The Rise of SMART MACHINERY and SERVITIZATION

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Recent years have witnessed a significant integration between operational technologies and IT, transforming modern machinery into smart, interconnected components within entire production systems. This evolution has greatly enhanced industrial assets, now encompassing not only physical machinery but also the valuable data they generate.

Servitization in the B2C Sector

In the B2C sector, servitization is well-established, with consumers now accustomed to monthly payments for both products and services. Examples include leasing copiers or Haier’s WashPass pay-per-use washing machine model. This transition to offering a product as a service relies heavily on data. Connected machinery provides continuous data streams, enabling suppliers to measure actual product usage and thus transform a tangible asset into a valued service.

Business Model Innovation

The shift to a service-oriented sales strategy seems inevitable, often prevailing as the simplest solution. Disruptive business models have historically changed market dynamics, such as Netflix surpassing Blockbuster and Kodak losing its market dominance due to strategic myopia. While servitization in the B2B market may not cause such market imbalances, it certainly introduces a new strategy with transformative potential.

Many companies have successfully leveraged shifts in consumer mindset. In the manufacturing sector, signs of a paradigm shift are increasingly evident. Entrepreneurs are integrating digital technologies into their machines, shifting from selling mere products to offering productivity solutions. This reflects a profound transformation, focusing on continuous value generation and improved operational efficiency for customers.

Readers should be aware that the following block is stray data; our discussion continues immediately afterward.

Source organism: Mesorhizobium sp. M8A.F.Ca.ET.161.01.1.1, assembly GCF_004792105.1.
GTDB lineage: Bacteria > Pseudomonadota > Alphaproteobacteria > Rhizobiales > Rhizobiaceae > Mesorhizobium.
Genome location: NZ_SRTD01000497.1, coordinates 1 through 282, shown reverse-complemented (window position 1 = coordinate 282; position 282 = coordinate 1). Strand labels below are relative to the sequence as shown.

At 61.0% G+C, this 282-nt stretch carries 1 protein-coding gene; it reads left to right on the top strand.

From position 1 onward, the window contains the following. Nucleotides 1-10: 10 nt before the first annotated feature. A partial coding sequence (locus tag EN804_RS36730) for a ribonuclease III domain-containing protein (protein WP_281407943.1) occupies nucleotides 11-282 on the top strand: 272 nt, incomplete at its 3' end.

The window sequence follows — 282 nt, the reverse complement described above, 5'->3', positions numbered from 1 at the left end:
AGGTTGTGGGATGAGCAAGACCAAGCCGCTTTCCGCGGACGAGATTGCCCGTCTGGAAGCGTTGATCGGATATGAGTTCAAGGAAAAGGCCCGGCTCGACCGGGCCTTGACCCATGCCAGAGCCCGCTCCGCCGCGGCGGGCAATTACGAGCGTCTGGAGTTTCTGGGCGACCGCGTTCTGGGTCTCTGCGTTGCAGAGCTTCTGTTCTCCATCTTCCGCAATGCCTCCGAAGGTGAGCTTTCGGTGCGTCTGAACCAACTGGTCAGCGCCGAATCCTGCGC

Servitization in the B2B World

While renting is well-established in the consumer world, there is still resistance in the industrial sector. Servitization means transitioning from purchasing a physical asset to using it, with productive capacity as the valuation metric. An example is Rolls-Royce aircraft engines, where guaranteed flight hours are purchased, ensured by the manufacturer’s efficiency and maintenance. The servitization process is closely linked to digitalization, essential for remotely monitoring and managing machines, optimizing their use, and integrating additional services. Servitization revolutionizes the traditional sales model: you no longer buy the asset, but its productive potential.

Rolls-Royce’s Transformation through Servitization

The servitization process has led Rolls-Royce to deeply review its organizational structure. A key change was the introduction of the Blue Data Thread digital platform, which collects and analyzes engine performance data in real-time. This platform enhances predictive maintenance services, ensuring operational efficiency for customers.

Blue Data Thread connects every Rolls-Royce engine with airline operations, maintenance workshops, and production factories. Bidirectional data collection includes monitoring engine health, real-time flight conditions, and maintenance data. Predictive maintenance algorithms allow precise predictions of maintenance times, reducing unplanned operations and increasing engine utilization time, thus reducing operational costs for airlines.

Conclusion

Servitization revolutionizes how industrial products are conceived and marketed. By shifting focus from selling physical goods to providing data- and performance-based services, companies can offer greater continuous value to customers. Rolls-Royce’s transformation exemplifies this: through digital platforms and innovative business models, operational efficiency is improved, and costs are reduced. In an evolving market, embracing servitization is essential to remain competitive and meet the new demands of consumers and companies.

For more information, www.exorint.com


[Courtesy: Exor]

Also read article on What is Advanced Servitization: Output as a Service?

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